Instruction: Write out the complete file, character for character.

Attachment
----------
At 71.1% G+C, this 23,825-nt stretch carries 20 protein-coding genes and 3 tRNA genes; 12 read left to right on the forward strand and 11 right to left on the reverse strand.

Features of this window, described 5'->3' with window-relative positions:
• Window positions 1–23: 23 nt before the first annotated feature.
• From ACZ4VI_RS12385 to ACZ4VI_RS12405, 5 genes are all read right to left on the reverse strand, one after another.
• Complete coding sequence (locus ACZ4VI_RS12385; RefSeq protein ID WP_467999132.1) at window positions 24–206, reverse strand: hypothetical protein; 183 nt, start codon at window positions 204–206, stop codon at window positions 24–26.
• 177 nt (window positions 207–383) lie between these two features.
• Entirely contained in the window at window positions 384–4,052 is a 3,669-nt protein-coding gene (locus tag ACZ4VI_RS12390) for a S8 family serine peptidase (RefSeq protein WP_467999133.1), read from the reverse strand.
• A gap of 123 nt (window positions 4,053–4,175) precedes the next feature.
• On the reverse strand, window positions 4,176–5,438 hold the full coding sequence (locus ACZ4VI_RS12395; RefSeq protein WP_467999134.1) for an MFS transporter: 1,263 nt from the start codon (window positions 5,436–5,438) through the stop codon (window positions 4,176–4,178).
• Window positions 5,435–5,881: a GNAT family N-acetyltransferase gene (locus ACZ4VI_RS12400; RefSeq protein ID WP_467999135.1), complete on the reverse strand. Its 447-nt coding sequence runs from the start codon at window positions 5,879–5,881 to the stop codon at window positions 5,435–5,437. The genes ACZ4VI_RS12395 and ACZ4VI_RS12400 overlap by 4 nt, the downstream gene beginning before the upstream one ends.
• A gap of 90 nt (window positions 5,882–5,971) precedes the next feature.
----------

At 71.1% G+C, this 23,825-nt stretch carries 20 protein-coding genes and 3 tRNA genes; 12 read left to right on the forward strand and 11 right to left on the reverse strand.

Features of this window, described 5'->3' with window-relative positions:
• Window positions 1–23: 23 nt before the first annotated feature.
• From ACZ4VI_RS12385 to ACZ4VI_RS12405, 5 genes are all read right to left on the reverse strand, one after another.
• Complete coding sequence (locus ACZ4VI_RS12385; RefSeq protein ID WP_467999132.1) at window positions 24–206, reverse strand: hypothetical protein; 183 nt, start codon at window positions 204–206, stop codon at window positions 24–26.
• 177 nt (window positions 207–383) lie between these two features.
• Entirely contained in the window at window positions 384–4,052 is a 3,669-nt protein-coding gene (locus tag ACZ4VI_RS12390) for a S8 family serine peptidase (RefSeq protein WP_467999133.1), read from the reverse strand.
• A gap of 123 nt (window positions 4,053–4,175) precedes the next feature.
• On the reverse strand, window positions 4,176–5,438 hold the full coding sequence (locus ACZ4VI_RS12395; RefSeq protein WP_467999134.1) for an MFS transporter: 1,263 nt from the start codon (window positions 5,436–5,438) through the stop codon (window positions 4,176–4,178).
• Window positions 5,435–5,881: a GNAT family N-acetyltransferase gene (locus ACZ4VI_RS12400; RefSeq protein ID WP_467999135.1), complete on the reverse strand. Its 447-nt coding sequence runs from the start codon at window positions 5,879–5,881 to the stop codon at window positions 5,435–5,437. The genes ACZ4VI_RS12395 and ACZ4VI_RS12400 overlap by 4 nt, the downstream gene beginning before the upstream one ends.
• A gap of 90 nt (window positions 5,882–5,971) precedes the next feature.